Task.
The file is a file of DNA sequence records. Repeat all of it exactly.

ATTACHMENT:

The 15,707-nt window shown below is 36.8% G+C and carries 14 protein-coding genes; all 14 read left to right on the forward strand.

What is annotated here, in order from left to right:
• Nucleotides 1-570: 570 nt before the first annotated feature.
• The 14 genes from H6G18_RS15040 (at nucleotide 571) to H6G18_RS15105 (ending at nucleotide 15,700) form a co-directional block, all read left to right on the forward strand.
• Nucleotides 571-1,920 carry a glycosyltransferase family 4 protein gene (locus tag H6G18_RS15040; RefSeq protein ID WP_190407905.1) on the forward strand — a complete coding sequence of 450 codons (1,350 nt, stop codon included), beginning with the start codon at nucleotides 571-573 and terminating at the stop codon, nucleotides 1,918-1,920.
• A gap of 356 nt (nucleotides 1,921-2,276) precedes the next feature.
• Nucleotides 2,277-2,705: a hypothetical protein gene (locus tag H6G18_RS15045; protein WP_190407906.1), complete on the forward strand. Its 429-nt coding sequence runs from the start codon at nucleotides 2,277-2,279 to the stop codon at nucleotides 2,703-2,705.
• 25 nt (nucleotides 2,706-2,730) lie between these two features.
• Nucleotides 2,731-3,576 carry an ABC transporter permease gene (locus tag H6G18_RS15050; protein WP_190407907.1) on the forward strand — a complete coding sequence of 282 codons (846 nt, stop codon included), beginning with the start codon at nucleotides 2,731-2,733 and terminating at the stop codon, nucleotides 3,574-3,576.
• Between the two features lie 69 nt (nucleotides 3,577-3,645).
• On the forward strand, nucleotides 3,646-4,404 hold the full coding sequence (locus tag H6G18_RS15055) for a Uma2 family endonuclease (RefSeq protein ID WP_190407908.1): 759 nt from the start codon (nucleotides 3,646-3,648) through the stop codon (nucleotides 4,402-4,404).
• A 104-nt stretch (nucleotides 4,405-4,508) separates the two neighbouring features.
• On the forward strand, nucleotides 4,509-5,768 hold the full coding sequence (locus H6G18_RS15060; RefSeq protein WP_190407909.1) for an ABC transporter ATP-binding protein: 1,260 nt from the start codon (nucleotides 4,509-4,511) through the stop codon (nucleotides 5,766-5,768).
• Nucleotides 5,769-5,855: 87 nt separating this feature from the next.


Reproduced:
The 15,707-nt window shown below is 36.8% G+C and carries 14 protein-coding genes; all 14 read left to right on the forward strand.

What is annotated here, in order from left to right:
• Nucleotides 1-570: 570 nt before the first annotated feature.
• The 14 genes from H6G18_RS15040 (at nucleotide 571) to H6G18_RS15105 (ending at nucleotide 15,700) form a co-directional block, all read left to right on the forward strand.
• Nucleotides 571-1,920 carry a glycosyltransferase family 4 protein gene (locus tag H6G18_RS15040; RefSeq protein ID WP_190407905.1) on the forward strand — a complete coding sequence of 450 codons (1,350 nt, stop codon included), beginning with the start codon at nucleotides 571-573 and terminating at the stop codon, nucleotides 1,918-1,920.
• A gap of 356 nt (nucleotides 1,921-2,276) precedes the next feature.
• Nucleotides 2,277-2,705: a hypothetical protein gene (locus tag H6G18_RS15045; protein WP_190407906.1), complete on the forward strand. Its 429-nt coding sequence runs from the start codon at nucleotides 2,277-2,279 to the stop codon at nucleotides 2,703-2,705.
• 25 nt (nucleotides 2,706-2,730) lie between these two features.
• Nucleotides 2,731-3,576 carry an ABC transporter permease gene (locus tag H6G18_RS15050; protein WP_190407907.1) on the forward strand — a complete coding sequence of 282 codons (846 nt, stop codon included), beginning with the start codon at nucleotides 2,731-2,733 and terminating at the stop codon, nucleotides 3,574-3,576.
• Between the two features lie 69 nt (nucleotides 3,577-3,645).
• On the forward strand, nucleotides 3,646-4,404 hold the full coding sequence (locus tag H6G18_RS15055) for a Uma2 family endonuclease (RefSeq protein ID WP_190407908.1): 759 nt from the start codon (nucleotides 3,646-3,648) through the stop codon (nucleotides 4,402-4,404).
• A 104-nt stretch (nucleotides 4,405-4,508) separates the two neighbouring features.
• On the forward strand, nucleotides 4,509-5,768 hold the full coding sequence (locus H6G18_RS15060; RefSeq protein WP_190407909.1) for an ABC transporter ATP-binding protein: 1,260 nt from the start codon (nucleotides 4,509-4,511) through the stop codon (nucleotides 5,766-5,768).
• Nucleotides 5,769-5,855: 87 nt separating this feature from the next.